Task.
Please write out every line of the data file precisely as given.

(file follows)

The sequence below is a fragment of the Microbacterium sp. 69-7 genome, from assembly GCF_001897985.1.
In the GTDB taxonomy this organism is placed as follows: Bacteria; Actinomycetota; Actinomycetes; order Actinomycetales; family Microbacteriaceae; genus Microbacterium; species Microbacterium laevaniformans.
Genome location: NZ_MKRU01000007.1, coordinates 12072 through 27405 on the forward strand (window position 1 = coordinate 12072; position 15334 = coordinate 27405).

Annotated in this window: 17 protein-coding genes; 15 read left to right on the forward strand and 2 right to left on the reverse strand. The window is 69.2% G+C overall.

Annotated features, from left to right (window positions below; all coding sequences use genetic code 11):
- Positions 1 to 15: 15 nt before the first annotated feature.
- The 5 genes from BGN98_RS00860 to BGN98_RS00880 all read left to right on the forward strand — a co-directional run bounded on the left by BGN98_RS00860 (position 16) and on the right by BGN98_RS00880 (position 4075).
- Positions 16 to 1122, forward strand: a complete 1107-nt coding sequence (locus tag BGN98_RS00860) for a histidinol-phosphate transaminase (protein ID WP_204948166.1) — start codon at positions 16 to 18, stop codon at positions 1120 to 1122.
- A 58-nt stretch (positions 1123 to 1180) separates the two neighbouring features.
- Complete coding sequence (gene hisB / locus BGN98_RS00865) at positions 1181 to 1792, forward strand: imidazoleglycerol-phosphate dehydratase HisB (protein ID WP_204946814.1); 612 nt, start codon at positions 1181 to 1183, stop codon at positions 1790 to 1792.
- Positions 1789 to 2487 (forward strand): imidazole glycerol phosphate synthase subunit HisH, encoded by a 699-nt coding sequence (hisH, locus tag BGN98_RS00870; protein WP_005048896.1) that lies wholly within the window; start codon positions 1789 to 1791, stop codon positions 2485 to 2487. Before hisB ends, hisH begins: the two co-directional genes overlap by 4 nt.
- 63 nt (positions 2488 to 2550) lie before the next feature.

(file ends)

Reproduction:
The sequence below is a fragment of the Microbacterium sp. 69-7 genome, from assembly GCF_001897985.1.
In the GTDB taxonomy this organism is placed as follows: Bacteria; Actinomycetota; Actinomycetes; order Actinomycetales; family Microbacteriaceae; genus Microbacterium; species Microbacterium laevaniformans.
Genome location: NZ_MKRU01000007.1, coordinates 12072 through 27405 on the forward strand (window position 1 = coordinate 12072; position 15334 = coordinate 27405).

Annotated in this window: 17 protein-coding genes; 15 read left to right on the forward strand and 2 right to left on the reverse strand. The window is 69.2% G+C overall.

Annotated features, from left to right (window positions below; all coding sequences use genetic code 11):
- Positions 1 to 15: 15 nt before the first annotated feature.
- The 5 genes from BGN98_RS00860 to BGN98_RS00880 all read left to right on the forward strand — a co-directional run bounded on the left by BGN98_RS00860 (position 16) and on the right by BGN98_RS00880 (position 4075).
- Positions 16 to 1122, forward strand: a complete 1107-nt coding sequence (locus tag BGN98_RS00860) for a histidinol-phosphate transaminase (protein ID WP_204948166.1) — start codon at positions 16 to 18, stop codon at positions 1120 to 1122.
- A 58-nt stretch (positions 1123 to 1180) separates the two neighbouring features.
- Complete coding sequence (gene hisB / locus BGN98_RS00865) at positions 1181 to 1792, forward strand: imidazoleglycerol-phosphate dehydratase HisB (protein ID WP_204946814.1); 612 nt, start codon at positions 1181 to 1183, stop codon at positions 1790 to 1792.
- Positions 1789 to 2487 (forward strand): imidazole glycerol phosphate synthase subunit HisH, encoded by a 699-nt coding sequence (hisH, locus tag BGN98_RS00870; protein WP_005048896.1) that lies wholly within the window; start codon positions 1789 to 1791, stop codon positions 2485 to 2487. Before hisB ends, hisH begins: the two co-directional genes overlap by 4 nt.
- 63 nt (positions 2488 to 2550) lie before the next feature.